For Rep Stage, feminist issues in 'The Heidi Chronicles' still as relevant as ever

If you judged by the 2015 revival on Broadway, the late Wendy Wasserstein's Pulitzer Prize- and Tony Award-winning play "The Heidi Chronicles" must be passe.

The short-lived production lasted only 80 performances despite the cachet of "Mad Men" star Elisabeth Moss in the cast. The poor showing prompted post-mortems suggesting that a work hailed as a pioneering feminist play after bowing on Broadway in 1989 — it ran for more than 600 performances back then — has lost its relevance.


Rep Stage begs to differ.

The Columbia-based professional theater company opens its 25th anniversary season Friday with "The Heidi Chronicles," which follows the life of the fictional Heidi Holland from awkward high schooler in the 1960s to respected art historian in the 1980s. Heidi's journey through personal relationships and the women's movement gives the play its fuel; Wasserstein's celebrated gift for comic writing generates extra kick along the way.


Jenna Duncan, who is directing the Rep Stage production, considers the play as fresh as ever.

"If anything, it's ahead of its time, rather than dated," Duncan says. "I'm struck by how contemporary the dialogue feels."

Rep Stage artistic director Joseph Ritsch likewise finds more than a period piece in "The Heidi Chronicles."

"It's not just a history play," says Ritsch, who is performing the role of Heidi's gay best friend in the production. "It serves as a way to to see if we've progressed, or how far we've progressed, since the '80s."

Ritsch chose to program the piece after joining Beth Hylton, a member of Everyman's Theatre's resident company, for a reading of "The Heidi Chronicles" presented as part of series at Everyman focusing on female playwrights in the spring of 2016.

"Beth and I were both surprised by how enthusiastic the response of the audience was," Ritsch says. "That made me think that the play was just the right fit for the season."

He engaged Hylton for the Rep Stage production to portray Heidi.

"I fell immediately in love with Wendy Wasserstein's writing," Hylton says. "It's so good that even the [supporting] characters have interesting back stories. All the women in this play are real."


That reality is something that Duncan has sought to underline in this staging.

"I'm drawn to the entry point of people, rather than the grand political statements in the play," Duncan says. "Wendy Wasserstein tackles the complexity of being a human being. We know that's true of writers like Shakespeare, [Arthur] Miller and [August] Wilson, but before directing this play, I didn't know she was in that group."

For this production, the usual Rep Stage venue — the Studio Theatre at the Horowitz Center at Howard Community College — has been configured in the round, with seating for about 100.

"Another reason I chose the play is because it's really intimate," Ritsch says. "To me, the Broadway revival felt very lost in its space [an 860-seat theater]."

However presented, "The Heidi Chronicles" strikes chords that continue to resonate since Wasserstein wrote the play nearly three decades ago, and since her death from lymphoma in 2006 at the age of 55.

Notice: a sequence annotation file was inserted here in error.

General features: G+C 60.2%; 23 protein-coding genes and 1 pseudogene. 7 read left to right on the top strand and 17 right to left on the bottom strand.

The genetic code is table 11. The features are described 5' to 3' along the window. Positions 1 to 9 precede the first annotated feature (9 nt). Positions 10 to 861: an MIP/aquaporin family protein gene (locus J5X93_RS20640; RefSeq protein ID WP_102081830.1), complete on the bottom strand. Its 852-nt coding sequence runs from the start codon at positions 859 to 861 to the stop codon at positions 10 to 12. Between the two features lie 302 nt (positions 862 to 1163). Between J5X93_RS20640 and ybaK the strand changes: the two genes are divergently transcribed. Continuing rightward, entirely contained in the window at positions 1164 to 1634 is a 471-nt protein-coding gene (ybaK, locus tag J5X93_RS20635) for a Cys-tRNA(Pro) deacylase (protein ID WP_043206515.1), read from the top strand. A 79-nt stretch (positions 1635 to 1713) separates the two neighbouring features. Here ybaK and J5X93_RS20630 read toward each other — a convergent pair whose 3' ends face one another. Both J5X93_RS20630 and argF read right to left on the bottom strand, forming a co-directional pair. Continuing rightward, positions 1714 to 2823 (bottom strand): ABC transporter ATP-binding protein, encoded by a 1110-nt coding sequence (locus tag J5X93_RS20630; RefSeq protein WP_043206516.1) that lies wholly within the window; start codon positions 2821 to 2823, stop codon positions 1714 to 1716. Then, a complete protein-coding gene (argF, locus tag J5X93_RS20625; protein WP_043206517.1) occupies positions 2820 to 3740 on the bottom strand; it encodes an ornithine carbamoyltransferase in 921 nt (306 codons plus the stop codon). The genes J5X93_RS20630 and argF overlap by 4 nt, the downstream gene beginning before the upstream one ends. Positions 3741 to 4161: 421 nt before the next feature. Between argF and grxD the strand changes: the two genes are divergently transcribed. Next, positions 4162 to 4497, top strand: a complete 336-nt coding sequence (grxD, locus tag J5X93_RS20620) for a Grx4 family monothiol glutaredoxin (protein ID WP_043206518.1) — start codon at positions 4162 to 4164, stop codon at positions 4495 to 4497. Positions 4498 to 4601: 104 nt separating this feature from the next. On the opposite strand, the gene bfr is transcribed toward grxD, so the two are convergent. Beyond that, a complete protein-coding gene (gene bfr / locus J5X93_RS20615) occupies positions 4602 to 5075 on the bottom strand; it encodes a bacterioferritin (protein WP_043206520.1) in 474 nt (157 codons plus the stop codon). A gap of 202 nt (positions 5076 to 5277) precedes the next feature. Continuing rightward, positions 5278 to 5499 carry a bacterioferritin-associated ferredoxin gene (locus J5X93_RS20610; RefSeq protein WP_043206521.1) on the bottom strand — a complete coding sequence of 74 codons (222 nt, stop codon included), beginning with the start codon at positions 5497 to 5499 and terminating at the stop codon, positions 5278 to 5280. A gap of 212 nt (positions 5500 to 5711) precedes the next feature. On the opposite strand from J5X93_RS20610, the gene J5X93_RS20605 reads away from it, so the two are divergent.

Women are still not always taken seriously in traditionally male-dominated fields. They can still face tough balancing acts between career and family. Or they can face men reluctant to consider marrying a woman whose intellect — as a character in the play tells Heidi — would be too much competition.


The work opens a window into "how we fight our personal battles, and how we can get blindsided or get tunnel-vision," Duncan says.

Ultimately, the play's message is, "go out and finish the fight," Hylton says.

Some theatergoers may find that the feminism in "The Heidi Chronicles" takes on a new edge in light of the 2016 presidential election.

"I'm not sure there is any way not to view it through that lens," Duncan says. "Think of the scene where Heidi is the on a TV show and doesn't get a word in because men keep interrupting."

For Ritsch, the matchup between Republican and eventual winner Donald Trump and Democratic nominee Hillary Clinton revealed how some things don't seem to change when it comes to judging men and women.

"There were always excuses for him, never for her," Ritsch says. "She could not get a break for anything."


One aspect of the woman's movement that is considered in "The Heidi Chronicles" is the notion of having it all — marriage, children, job. That notion still comes up for debate.

"The whole question suggests societal pressure," Duncan says. "It eliminates the possibility of an excuse. You can be made to feel there's something wrong with you."

The director and cast members of the Rep Stage production have found themselves discussing all of these things and more during the rehearsal process and they found their own connections to Wasserstein's world.

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"I know this is a history play," Hylton says, "but it feels very alive to me."

Duncan agrees.

"It's possible," she says, "that 'The Heidi Chronicles' is at its prime age right now."


If you go

"The Heidi Chronicles" opens Friday (there is a preview performance on Thursday) and runs through Sept. 24 at the Horowitz Center, Howard Community College, 10901 Little Patuxent Parkway, Columbia. Tickets are $15 to $40; $10 on Thursdays. Call 443-518-1500, or go to